Commercial latex masks are made through a process of sculpting, moulding and casting. This process is time consuming and expensive, and is not worth it for a single mask. If you want a custom latex mask, you can make one with liquid latex and cotton. By gradually building up layers and features, you will slowly but surely make an original creation that looks like whatever you want.
Spray a large styrofoam head with three thin coats of Crystal Clear spray sealer. This will prevent the latex from bonding to the styrofoam.
Draw the eye, nose and mouth hole locations onto the head with a permanent marker.
Brush a thin coat of liquid latex onto the head with a cheap paint brush.
Allow the latex to dry. You can use a hairdryer to make the drying go much faster.
Apply another thin layer of latex, drying it as you did the last one.
Build up 10 to 20 layers of latex, depending on the desired thickness.
Pull several cotton balls apart into loose tufts. You can also use cotton batting, if desired.
Brush the first area on the mask where you want detail with latex, then press the cotton in place. Form the cotton into the desired shape with your fingers, then brush more latex on top. Continue to work the wet cotton until you reach the desired shape. Larger shapes, such as pointed noses, may need several layers of latex and cotton to build up.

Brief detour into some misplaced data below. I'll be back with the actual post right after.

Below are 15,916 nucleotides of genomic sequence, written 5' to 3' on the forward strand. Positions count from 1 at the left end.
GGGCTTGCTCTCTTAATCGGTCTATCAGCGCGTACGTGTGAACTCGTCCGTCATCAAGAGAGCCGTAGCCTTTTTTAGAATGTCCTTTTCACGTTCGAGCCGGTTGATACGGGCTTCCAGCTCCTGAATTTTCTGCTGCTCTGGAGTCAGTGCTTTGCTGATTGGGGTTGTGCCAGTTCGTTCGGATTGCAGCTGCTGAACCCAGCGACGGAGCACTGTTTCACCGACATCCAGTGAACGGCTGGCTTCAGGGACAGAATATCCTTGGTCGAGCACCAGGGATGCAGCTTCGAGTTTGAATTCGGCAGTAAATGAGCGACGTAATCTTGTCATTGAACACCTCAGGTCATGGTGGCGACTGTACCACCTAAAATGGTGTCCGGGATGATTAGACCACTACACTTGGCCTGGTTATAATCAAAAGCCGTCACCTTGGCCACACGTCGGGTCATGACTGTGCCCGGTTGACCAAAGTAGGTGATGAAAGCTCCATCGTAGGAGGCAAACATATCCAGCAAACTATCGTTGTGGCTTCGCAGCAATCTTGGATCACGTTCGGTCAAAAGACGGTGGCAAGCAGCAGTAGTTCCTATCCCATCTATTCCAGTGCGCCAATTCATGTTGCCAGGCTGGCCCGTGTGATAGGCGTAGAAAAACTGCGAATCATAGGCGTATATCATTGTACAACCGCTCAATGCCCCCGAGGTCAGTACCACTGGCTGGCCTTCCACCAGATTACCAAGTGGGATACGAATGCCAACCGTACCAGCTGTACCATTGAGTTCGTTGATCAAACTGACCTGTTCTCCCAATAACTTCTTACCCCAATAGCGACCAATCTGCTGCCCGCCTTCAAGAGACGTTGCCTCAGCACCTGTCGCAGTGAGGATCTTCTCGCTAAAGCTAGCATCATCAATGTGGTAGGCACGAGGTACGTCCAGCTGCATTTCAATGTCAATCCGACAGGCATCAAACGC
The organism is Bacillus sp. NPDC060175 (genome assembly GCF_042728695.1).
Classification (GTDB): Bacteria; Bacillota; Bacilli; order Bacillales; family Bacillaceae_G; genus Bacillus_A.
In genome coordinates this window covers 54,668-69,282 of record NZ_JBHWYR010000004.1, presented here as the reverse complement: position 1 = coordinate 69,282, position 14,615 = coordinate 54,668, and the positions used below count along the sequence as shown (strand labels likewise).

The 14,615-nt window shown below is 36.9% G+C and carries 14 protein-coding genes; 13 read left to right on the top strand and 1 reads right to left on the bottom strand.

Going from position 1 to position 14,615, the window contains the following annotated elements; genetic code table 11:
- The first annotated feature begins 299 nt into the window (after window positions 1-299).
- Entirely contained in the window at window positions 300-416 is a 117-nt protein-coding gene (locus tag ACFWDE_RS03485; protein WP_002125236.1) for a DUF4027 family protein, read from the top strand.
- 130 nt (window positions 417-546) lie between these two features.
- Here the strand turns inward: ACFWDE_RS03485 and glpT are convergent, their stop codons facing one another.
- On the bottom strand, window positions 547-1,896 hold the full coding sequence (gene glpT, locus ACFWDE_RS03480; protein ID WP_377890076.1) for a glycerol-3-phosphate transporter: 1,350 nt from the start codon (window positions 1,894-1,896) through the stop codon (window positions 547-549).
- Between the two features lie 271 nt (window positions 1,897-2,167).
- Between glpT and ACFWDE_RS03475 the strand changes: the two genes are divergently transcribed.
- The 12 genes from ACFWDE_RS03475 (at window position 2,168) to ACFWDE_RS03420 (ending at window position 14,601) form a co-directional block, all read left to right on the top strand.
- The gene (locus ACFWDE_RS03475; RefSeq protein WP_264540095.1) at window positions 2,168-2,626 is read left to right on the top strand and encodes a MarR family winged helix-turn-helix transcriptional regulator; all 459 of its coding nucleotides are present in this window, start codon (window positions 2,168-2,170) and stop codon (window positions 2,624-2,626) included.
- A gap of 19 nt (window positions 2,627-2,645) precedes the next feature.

Continue adding latex and cotton until you have built up whatever features that you want for your mask. Allow the mask to dry when you are finished.
Tear the straight edges off of several pieces of tissue paper.
Brush another layer of latex onto the mask, then smooth the tissue into it. This will form a smoother skin than is possible with cotton alone.
Cover the entire mask with tissue skin, then paint a final layer of latex to encapsulate it.
Allow the mask to dry overnight.
Paint the mask with paints designed for latex, available at many art stores.
Cut a slip up the back of the mask to remove it from the head form. Cut out the eyes, nose and mouth before wearing.
- "Stage Makeup-Sixth Edition"; Richard Corson; 1981
- "Dick Smith's Do-It-Yourself Monster Make-Up Handbook"; Dick Smith, 1985
- "Special Make-Up Effects for Stage & Screen"; Todd Debreceni; 2009
- Wrap the brush in cling film between layers to prevent the latex from drying and ruining the brush.
- Do not allow liquid latex to get into your hair or clothing. It will be impossible to remove.
- Jupiterimages/Photos.com/Getty Images